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incommunicado - Linux Setup, Configuration & Administration

For some time, I had used RedHat 8 with a pretty ordinary installation on my home computer. I ran sshd on it, and could reach it from my office with ssh. I could open x-terms on it from my office, or vice-versa. Pretty much everything I wanted. Recently, I bought a new computer and moved the old one to another room in our house. Both are on the same network, with a router connecting to the outside world. I installed RedHat 9 on the new one, following pretty much the same pattern I had been successful with before. But NOTHING ...

  1. #1

    Default incommunicado

    For some time, I had used RedHat 8 with a pretty ordinary installation on
    my home computer. I ran sshd on it, and could reach it from my office
    with ssh. I could open x-terms on it from my office, or
    vice-versa. Pretty much everything I wanted.

    Recently, I bought a new computer and moved the old one to another room in
    our house. Both are on the same network, with a router connecting to the
    outside world. I installed RedHat 9 on the new one, following pretty much
    the same pattern I had been successful with before. But NOTHING can talk
    to this computer. I can ssh out from it, but cannot reach it from
    elsewhere. The firewall was turned off on istallation, I figured that I
    could configure the router to provide the kind of minimal protection I
    wanted.

    I can't think of why this machine rejects all connections. Even from the
    other computer on the internal net, this side of the router, no
    connections will be accepted. Doing xhost + doesn't matter. Nothing
    seems to matter; apparently, it can barely communicate with itself.

    Help!

    John E. Doner, UCSB Math. Dept., ucsb.edu

    John Guest

  2. #2

    Default Re: incommunicado

    On Fri, 24 Oct 2003 13:23:52 -0700, John Doner <ucsb.edu>:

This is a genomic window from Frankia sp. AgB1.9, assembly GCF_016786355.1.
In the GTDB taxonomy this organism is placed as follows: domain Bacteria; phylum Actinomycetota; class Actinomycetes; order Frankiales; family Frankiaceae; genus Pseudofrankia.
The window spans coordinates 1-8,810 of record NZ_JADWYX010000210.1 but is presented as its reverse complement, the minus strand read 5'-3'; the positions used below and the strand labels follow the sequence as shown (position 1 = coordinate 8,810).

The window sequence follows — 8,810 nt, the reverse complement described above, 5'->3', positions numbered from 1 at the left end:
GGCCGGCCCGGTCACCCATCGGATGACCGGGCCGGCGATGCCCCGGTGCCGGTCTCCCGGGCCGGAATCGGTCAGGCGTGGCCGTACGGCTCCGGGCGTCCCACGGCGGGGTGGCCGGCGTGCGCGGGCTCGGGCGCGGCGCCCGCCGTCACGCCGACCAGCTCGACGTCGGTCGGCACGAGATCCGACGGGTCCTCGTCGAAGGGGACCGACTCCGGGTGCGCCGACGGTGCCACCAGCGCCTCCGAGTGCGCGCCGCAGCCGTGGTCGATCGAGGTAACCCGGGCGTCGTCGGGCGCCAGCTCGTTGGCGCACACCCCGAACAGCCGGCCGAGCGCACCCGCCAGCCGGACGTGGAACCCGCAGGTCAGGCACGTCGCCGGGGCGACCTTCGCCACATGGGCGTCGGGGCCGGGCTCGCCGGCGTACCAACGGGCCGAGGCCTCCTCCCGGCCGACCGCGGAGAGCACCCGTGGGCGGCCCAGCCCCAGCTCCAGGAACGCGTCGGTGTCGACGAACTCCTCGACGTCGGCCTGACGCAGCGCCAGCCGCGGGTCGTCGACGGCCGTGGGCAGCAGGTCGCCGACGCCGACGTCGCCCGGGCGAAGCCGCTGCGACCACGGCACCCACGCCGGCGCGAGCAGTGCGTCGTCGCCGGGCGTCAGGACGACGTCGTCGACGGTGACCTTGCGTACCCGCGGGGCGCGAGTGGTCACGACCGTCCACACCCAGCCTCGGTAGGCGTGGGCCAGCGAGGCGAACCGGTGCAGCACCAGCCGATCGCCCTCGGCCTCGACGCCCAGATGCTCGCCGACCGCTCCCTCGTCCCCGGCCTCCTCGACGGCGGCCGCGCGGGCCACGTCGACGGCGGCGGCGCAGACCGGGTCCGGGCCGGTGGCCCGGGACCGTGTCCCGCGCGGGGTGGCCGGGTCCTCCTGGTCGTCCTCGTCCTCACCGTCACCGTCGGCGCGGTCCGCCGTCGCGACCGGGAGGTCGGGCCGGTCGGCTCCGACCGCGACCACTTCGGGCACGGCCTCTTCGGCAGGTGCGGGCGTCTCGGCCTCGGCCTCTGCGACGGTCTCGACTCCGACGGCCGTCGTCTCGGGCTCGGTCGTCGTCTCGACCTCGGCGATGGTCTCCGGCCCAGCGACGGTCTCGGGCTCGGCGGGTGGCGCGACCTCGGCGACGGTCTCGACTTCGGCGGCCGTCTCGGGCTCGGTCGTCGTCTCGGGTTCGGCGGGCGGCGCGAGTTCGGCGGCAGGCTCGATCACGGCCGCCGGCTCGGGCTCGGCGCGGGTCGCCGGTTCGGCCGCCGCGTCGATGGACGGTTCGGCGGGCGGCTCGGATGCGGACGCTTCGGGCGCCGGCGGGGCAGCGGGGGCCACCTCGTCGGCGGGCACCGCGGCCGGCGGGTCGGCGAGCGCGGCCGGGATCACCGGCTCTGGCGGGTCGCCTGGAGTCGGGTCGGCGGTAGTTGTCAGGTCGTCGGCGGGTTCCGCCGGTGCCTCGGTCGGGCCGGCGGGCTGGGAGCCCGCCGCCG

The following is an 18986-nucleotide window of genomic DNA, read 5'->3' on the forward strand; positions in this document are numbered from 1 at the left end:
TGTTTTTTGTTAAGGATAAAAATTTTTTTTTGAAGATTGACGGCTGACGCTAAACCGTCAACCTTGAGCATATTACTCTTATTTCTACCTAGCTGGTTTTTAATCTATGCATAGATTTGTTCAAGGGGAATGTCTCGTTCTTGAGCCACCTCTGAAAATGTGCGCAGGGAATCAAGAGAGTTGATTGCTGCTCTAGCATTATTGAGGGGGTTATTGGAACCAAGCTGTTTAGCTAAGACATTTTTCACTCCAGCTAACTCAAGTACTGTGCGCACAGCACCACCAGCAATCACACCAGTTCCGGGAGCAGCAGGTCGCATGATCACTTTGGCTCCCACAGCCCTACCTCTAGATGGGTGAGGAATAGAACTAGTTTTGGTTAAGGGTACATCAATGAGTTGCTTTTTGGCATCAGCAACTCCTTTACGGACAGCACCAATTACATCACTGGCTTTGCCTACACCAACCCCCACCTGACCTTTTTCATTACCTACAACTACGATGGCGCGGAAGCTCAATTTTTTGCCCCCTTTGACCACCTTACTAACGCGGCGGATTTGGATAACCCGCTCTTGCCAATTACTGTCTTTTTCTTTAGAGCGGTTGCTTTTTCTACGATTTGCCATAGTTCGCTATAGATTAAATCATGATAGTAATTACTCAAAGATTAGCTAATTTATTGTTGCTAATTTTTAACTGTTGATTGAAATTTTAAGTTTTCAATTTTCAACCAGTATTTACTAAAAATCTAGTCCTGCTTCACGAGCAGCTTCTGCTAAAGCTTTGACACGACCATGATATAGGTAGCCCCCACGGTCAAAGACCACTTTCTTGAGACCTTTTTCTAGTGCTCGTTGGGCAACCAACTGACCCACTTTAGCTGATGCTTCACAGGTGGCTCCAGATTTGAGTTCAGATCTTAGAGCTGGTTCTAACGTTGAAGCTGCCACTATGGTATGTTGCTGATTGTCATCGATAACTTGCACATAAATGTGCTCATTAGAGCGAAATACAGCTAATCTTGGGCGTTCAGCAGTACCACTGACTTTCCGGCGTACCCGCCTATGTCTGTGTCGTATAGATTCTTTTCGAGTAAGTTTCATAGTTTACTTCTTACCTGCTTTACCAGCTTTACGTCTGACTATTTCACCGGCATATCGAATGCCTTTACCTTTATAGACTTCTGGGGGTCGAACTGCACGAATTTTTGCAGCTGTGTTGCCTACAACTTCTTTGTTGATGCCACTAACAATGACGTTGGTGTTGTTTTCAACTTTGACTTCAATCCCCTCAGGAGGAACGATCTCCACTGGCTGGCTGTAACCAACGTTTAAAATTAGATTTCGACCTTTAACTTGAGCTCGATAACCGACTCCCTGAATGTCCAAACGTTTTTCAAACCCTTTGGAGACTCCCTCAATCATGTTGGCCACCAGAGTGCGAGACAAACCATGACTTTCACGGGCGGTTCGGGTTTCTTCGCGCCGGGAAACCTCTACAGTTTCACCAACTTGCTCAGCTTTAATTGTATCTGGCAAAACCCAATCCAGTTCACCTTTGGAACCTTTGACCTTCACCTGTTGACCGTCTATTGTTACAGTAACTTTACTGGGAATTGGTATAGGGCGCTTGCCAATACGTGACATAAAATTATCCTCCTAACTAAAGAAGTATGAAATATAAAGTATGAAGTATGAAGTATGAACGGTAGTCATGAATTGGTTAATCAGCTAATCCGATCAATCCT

[snip] 

    xhost is only for X apps, and they'll only work when basic networking
    is working.

    Is sshd installed, configured, and running on the new machine? Can
    your two (localnet) machines ping each other?


    --
    Any technology distinguishable from magic is insufficiently advanced.
    (*) http://www.spots.ab.ca/~keeling
    - - http://learn.to/quote (Deutsch) http://quote.6x.to (Eng.)
    Spammers! http://www.spots.ab.ca/~keeling/spammers.html
    s. Guest

  3. #3

    Default Re: incommunicado

    Thanks very much for your advice. It confirmed that there was no obvious
    solution to the problem, and that I should continue poking around to see
    what was going on.

    Yes, the two machines could ping each other.

    I finally solved the problem by taking the router out of the system
    altogether. Then ssh worked just fine. Putting it back in place, I
    discovered that my interpretation of the router's configuration and the ip
    numbers it was assigning was incorrect. Once this was straightened out,
    everything worked.

    I had VMWare running on the old computer. It turns out that VMWare
    assigns a new MAC number to a virtual machine, which then gets its own ip
    assignment from the router. Gee, I guess I should have known this, it's
    on page 298 of the manual.

    A tool that proved very useful in diagnosing the trouble was
    tethereal. Behind a router in a small local network like mine, you can
    run it without a filter, and get an indication of every packet; when
    connected directly to the internet, one needs a filter, I used
    "ip.addr==128.111.88.63" where the latter was the ip of the machine at
    work that I was trying to communicate with. Being able to see exactly
    what generates a packet and when is a big help.

    John E. Doner, UCSB Math. Dept., ucsb.edu

    On 24 Oct 2003, s. keeling wrote:
     
    > [snip] 
    >
    > xhost is only for X apps, and they'll only work when basic networking
    > is working.
    >
    > Is sshd installed, configured, and running on the new machine? Can
    > your two (localnet) machines ping each other?
    >
    >
    > --
    > Any technology distinguishable from magic is insufficiently advanced.
    > (*) http://www.spots.ab.ca/~keeling
    > - - http://learn.to/quote (Deutsch) http://quote.6x.to (Eng.)
    > Spammers! http://www.spots.ab.ca/~keeling/spammers.html
    >[/ref]

    John Guest

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